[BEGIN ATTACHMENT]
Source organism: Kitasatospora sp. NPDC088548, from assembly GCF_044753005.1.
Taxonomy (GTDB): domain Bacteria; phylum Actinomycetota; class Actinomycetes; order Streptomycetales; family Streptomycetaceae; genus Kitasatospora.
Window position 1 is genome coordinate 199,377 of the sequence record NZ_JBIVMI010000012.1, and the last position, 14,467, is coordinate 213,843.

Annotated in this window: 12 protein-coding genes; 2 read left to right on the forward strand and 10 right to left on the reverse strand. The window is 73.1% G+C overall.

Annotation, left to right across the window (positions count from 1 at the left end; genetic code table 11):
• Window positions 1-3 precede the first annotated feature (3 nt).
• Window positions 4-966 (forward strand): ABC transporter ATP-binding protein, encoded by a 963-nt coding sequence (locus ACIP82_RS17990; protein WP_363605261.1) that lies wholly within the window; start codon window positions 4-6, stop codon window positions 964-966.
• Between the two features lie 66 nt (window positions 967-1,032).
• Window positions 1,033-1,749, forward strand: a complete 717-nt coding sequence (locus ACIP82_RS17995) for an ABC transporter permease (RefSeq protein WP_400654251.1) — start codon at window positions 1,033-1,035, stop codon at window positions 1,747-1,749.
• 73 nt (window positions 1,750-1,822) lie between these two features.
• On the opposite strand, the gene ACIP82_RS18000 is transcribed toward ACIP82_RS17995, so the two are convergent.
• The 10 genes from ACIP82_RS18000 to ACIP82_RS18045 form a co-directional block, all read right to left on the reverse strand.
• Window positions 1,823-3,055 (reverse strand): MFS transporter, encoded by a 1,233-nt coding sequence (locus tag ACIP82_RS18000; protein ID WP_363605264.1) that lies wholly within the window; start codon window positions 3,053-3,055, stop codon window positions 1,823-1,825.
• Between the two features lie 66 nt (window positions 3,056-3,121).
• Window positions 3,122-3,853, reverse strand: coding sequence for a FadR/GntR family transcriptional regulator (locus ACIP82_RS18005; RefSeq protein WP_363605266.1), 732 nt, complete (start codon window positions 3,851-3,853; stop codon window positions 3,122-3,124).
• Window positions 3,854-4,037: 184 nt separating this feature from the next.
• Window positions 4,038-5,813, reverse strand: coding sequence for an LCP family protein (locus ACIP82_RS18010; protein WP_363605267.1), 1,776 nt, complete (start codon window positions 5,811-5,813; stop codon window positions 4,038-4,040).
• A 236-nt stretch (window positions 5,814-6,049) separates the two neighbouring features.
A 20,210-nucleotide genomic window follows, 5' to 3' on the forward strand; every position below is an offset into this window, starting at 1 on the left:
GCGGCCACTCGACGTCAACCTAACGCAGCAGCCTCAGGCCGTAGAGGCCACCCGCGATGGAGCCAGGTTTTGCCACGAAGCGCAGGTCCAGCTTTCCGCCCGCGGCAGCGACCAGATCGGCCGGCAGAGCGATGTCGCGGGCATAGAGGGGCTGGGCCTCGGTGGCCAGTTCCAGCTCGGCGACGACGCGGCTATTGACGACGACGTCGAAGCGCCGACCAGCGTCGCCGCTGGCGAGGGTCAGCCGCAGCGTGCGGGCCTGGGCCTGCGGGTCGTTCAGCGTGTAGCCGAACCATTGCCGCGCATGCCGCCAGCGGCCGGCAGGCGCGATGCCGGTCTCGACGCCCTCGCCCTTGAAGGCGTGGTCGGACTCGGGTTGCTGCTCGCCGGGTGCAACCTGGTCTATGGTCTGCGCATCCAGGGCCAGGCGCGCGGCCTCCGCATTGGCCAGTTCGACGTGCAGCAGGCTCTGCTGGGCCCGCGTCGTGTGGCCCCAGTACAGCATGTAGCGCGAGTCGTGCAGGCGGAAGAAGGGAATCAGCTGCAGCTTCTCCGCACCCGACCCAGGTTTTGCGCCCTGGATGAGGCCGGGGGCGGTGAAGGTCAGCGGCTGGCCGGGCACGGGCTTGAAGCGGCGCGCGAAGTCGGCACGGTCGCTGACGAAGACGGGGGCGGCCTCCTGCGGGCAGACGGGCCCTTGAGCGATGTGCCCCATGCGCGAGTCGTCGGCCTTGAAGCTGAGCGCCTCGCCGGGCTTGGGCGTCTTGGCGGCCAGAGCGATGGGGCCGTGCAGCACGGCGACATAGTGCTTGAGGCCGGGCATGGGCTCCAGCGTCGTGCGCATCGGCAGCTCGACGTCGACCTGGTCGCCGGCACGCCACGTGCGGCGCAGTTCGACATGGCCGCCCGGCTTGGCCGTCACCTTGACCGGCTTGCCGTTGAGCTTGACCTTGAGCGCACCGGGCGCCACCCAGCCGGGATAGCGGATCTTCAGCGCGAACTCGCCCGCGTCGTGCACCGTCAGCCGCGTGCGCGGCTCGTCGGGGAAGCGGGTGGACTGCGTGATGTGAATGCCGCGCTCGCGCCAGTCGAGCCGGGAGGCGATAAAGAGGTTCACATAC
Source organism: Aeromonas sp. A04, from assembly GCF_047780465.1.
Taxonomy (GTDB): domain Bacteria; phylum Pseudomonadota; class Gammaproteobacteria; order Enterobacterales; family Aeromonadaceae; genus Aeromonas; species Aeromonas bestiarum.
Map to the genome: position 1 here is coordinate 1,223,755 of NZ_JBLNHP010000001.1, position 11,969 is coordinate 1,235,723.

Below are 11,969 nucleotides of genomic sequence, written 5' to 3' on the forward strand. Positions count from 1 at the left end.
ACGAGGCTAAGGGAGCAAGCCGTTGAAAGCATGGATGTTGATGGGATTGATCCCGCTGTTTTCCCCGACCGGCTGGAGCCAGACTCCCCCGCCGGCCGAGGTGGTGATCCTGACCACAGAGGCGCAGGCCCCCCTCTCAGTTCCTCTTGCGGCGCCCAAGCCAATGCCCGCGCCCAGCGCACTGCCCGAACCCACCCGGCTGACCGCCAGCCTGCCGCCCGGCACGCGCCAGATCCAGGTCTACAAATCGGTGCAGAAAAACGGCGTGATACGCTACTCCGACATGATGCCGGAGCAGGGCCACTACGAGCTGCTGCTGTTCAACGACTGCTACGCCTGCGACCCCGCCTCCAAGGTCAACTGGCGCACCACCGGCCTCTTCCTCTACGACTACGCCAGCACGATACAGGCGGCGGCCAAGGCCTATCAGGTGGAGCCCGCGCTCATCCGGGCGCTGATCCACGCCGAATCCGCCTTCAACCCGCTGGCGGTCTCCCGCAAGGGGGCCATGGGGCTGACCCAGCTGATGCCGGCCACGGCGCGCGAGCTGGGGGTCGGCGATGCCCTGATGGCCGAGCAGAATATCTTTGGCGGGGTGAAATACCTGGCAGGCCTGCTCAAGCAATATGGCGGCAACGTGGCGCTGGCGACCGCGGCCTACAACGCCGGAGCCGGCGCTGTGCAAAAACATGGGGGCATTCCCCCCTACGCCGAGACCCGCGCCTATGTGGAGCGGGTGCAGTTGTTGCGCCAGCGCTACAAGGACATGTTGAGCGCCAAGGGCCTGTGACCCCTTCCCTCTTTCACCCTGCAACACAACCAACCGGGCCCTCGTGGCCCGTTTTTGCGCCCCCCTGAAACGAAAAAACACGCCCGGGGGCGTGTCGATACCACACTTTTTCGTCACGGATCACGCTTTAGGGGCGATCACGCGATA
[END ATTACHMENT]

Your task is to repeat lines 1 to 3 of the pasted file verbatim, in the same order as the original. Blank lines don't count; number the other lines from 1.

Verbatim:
Source organism: Kitasatospora sp. NPDC088548, from assembly GCF_044753005.1.
Taxonomy (GTDB): domain Bacteria; phylum Actinomycetota; class Actinomycetes; order Streptomycetales; family Streptomycetaceae; genus Kitasatospora.
Window position 1 is genome coordinate 199,377 of the sequence record NZ_JBIVMI010000012.1, and the last position, 14,467, is coordinate 213,843.